XIM Community

Show Posts

This section allows you to view all posts made by this member. Note that you can only see posts made in areas you currently have access to.

Topics - Vad1m Ukra1ne

Pages: [1] 2 3 4
General Discussion / Can We Rename XIM4 ?
« on: 05:52 PM - 01/25/16 »
i have 2 XIM4 in my house one is using my Friend and second  me,
 when im searching on my pc for my XIM4 it gives me 4 XIM4,
what im thinking, can we get an option actual in XIM4 software to rename our XIM4 , when we will search for XIM it will give as a name XIM4 Downstairs , or XIM4 office,
its hard to guess when im pairing XIM4
, and it always giving me 4 XIM4 when my friend is playing and 2 when im only using XIM4

im using latest Firmware and Manager

XIM 4 Discussions / PS3 on XBOX ONE
« on: 05:56 PM - 12/10/15 »
How to use ps3 controller on XBOX One, I need your help guys

Beta / XIM4 Firmware 20151110 (**LATEST**) (RC) (FEEDBACK)
« on: 11:25 PM - 11/13/15 »
XIM4 Firmware 20151110

User Experience Changes:

- On startup, your XIM4 will now notify you when initialization is complete by displaying four rapid green blinks.
- Pressing the PS button on your Dualshock 4 is no longer required at startup (your controller will now connect automatically).

Special BETA Troubleshooting Support:

If you see your XIM4 flashing quick purple lights or your XIM4 freezes with a solid white light. Please let us know.


NEW: XIM4 Smart Translators V2 aiming fidelity upgrade
NEW: XIM4 Manager support for iOS 5.1.1 devices (iPhone 4s and iPad 3rd-gen and above)
NEW: PlayStation 4 Touchpad Support
NEW: Use next-gen controllers cross next-gen console (X1 ->PS4) (PS4 -> X1)
NEW: Use next-gen controllers (X1, PS4) on last-gen consoles (X360, PS3)
NEW: Storage increased to 24 Configs (was 16)
NEW: Simulated ADS Toggle (with customizable "Deactivation" keys)
NEW: Steady Aim feature that optimizes Auto Aim (best with CoD ADS)
NEW: Turn Assist for better control of vehicles and turrets
NEW: PlayStation 4 controller automatic turn on at startup
NEW: Config load via hotkeys while Manager is connected
NEW: “System ready” indication light (4 rapid green blinks)
NEW: Warning light notification (yellow-pulses) if peripheral communication is lost
NEW: Support for Logitech 3D Extreme Pro Joystick

FIX: Sony nav wireless
FIX: Atheros Bluetooth chipset compatibility
FIX: Xbox One audio quality issues
FIX: Better support for hubs/switches
FIX: Xbox One controller w/integrated audio jack compatibility
FIX: Xbox One Elite controller compatibility (including cross console)
FIX: XIM4 remains on when console is turned off
FIX: Commander input timing improvements
FIX: Roccat Tyon and Iksu support

Xbox One's Backwards Compatibility, New Dashboard 

starts rolling out after 3:01am ET/ 12:01am PT November 12th. Back Compat titles will be playable or start to appear in your collection (for digital purchases) after 3:01pm /12:01 pm (Noon) PT on Thursday.


Tutorials / I need Help Xbox One, Avermedia, and OBS
« on: 04:53 PM - 09/19/15 »
my problem its is no sound .

i have

2) AVerMedia C985 Live Gamer HD
3) 2 ASUS VG248QE Black 24" 144Hz 1ms monitors
4) using from Avermedia hdmi to dvi in to monitor
5) Astro A40 with MixAmp 2015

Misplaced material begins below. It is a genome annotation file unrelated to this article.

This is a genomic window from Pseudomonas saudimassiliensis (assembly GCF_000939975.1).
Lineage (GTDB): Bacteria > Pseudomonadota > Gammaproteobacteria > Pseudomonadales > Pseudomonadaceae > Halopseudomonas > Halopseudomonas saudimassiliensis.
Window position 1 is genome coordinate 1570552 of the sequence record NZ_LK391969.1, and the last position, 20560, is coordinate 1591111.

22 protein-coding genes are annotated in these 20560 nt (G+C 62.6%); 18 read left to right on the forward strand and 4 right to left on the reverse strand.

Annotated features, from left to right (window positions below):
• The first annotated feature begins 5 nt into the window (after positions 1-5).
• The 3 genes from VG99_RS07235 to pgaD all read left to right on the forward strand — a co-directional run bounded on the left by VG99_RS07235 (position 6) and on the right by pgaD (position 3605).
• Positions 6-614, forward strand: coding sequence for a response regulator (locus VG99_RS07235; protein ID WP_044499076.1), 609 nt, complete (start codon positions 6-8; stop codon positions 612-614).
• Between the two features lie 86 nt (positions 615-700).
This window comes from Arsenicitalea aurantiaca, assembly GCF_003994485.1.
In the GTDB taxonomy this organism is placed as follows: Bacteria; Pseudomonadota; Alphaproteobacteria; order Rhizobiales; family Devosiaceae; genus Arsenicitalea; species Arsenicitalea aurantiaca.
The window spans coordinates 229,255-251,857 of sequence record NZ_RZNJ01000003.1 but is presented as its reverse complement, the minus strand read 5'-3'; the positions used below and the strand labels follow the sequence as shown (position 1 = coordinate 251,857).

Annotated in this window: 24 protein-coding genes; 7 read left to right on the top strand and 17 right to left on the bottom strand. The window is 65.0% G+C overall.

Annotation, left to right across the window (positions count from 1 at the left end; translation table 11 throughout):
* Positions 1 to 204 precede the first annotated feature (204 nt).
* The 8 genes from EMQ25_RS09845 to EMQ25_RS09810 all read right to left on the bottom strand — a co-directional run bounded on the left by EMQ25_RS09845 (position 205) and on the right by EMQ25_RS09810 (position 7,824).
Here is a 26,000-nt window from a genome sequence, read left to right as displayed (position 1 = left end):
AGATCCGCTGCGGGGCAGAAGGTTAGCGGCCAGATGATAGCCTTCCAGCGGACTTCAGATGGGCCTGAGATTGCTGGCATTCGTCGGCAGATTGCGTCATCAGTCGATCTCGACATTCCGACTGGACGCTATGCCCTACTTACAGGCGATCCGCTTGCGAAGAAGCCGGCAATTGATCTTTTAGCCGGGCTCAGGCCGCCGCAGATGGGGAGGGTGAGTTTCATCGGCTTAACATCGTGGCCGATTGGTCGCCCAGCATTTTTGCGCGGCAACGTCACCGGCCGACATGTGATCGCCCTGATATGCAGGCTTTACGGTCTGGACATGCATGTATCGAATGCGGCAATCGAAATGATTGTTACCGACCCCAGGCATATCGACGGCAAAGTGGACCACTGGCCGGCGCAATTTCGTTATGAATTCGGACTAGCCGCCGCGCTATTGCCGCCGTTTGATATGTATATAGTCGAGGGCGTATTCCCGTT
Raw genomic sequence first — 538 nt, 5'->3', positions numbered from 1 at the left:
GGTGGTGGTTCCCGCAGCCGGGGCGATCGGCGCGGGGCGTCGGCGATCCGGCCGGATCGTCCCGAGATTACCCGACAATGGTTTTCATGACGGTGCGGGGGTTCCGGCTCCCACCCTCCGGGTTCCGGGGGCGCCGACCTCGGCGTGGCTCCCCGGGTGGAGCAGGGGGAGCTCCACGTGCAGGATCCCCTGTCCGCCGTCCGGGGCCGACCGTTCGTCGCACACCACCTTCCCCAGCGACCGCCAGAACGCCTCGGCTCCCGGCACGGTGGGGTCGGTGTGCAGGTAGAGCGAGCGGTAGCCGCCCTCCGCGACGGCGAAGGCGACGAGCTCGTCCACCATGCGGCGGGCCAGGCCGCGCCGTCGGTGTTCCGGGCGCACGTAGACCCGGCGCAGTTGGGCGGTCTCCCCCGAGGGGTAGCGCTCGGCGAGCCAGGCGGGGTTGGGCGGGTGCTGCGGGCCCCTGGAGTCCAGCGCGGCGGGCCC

6) using audio in from MixAmp to Avermedia (input stream) no sound and static noises

anyone know how to fix or any other ideas?

Logitech G303 Daedalus Apex Performance Edition Gaming Mouse

Logitech's G303 Daedalus Apex will be coming to store shelves over the course of this month, USD 69.99

Part Number
Warranty Information
2-Year Limited Hardware Warranty

System Requirements
Windows® 8, Windows 8.1, Windows 7 or Windows Vista®
Powered USB port
Internet connection and 150MB hard drive space (for optional software download)

Package Contents
User documentation

Technical Specifications
Most accurate sensor on the market
32-bit microcontroller
3 onboard profiles
Primary buttons rated to 20 million clicks
Mechanical microswitches
Braided cable with hook and loop cable tie
6 programmable buttons
On-the-fly DPI Switching
Metal spring left/right button tensioning system
1 millisecond report
High-speed clicking

Resolution: 200 – 12,000 dpi
Max. acceleration: >40G*
Max. speed: >300 ips*

* Tested on Logitech G240 Gaming Mouse Pad

USB data format: 16 bits/axis
USB report rate: 1000 Hz (1ms)
Microprocessor: 32-bit ARM

Dynamic coefficient of friction:* 0.11 μ (k)
Static coefficient of friction:* 0.17 μ (s)

*Tested on wood-veneer desktop.

Buttons (Left / Right): 20 million clicks
Feet: 250 kilometers

Physical specifications
Height: 4.53 in (115 mm)
Width: 2.56 in (65 mm)
Depth: 1.46 in (37 mm)
Weight: 4.48 oz, mouse plus cable (127 g)
Weight: 3.07 oz, mouse only (87 g)

General Discussion / HELP! PC related, how to remove?
« on: 12:54 PM - 02/16/15 »

XIM 4 Discussions / Credit Card Error. i need help
« on: 05:25 PM - 09/05/14 »
Your Credit Card cannot be charged at this time. Please try again later or contact us for additional assistance. Anybody else having same trouble ordering XIM4 ?

XIM 4 Discussions / Best Gaming Mice 2014
« on: 06:51 PM - 08/06/14 »
Logitech G502 Proteus Core

Best All-Purpose Gaming Mouse

Editors' rating : 5 STARS

PROS: Intuitive and comfortable design; Big buttons in a smart layout; Streamlined software with lots of options; Ultrafine weight adjustment; Improved scroll wheel

CONS: May not suit palm-grip players with big hands

VERDICT : From design and software to performance, the Logitech Proteus Core is hands-down the best all-purpose gaming mouse on the market.

It's great to see a company take a nearly perfect product and iron out its last remaining kinks. The Logitech G500s was a top-notch all-purpose gaming mouse, but its successor, the Logitech G502 Proteus Core ($79.99), surpasses it in every way. In fact, we can confidently say that the Proteus Core is the best all-purpose gaming mouse yet.


The Proteus Core makes smart design choices at every possible opportunity, offering a comfortable experience for players who use a palm grip and an exceptional one for players who use a claw grip.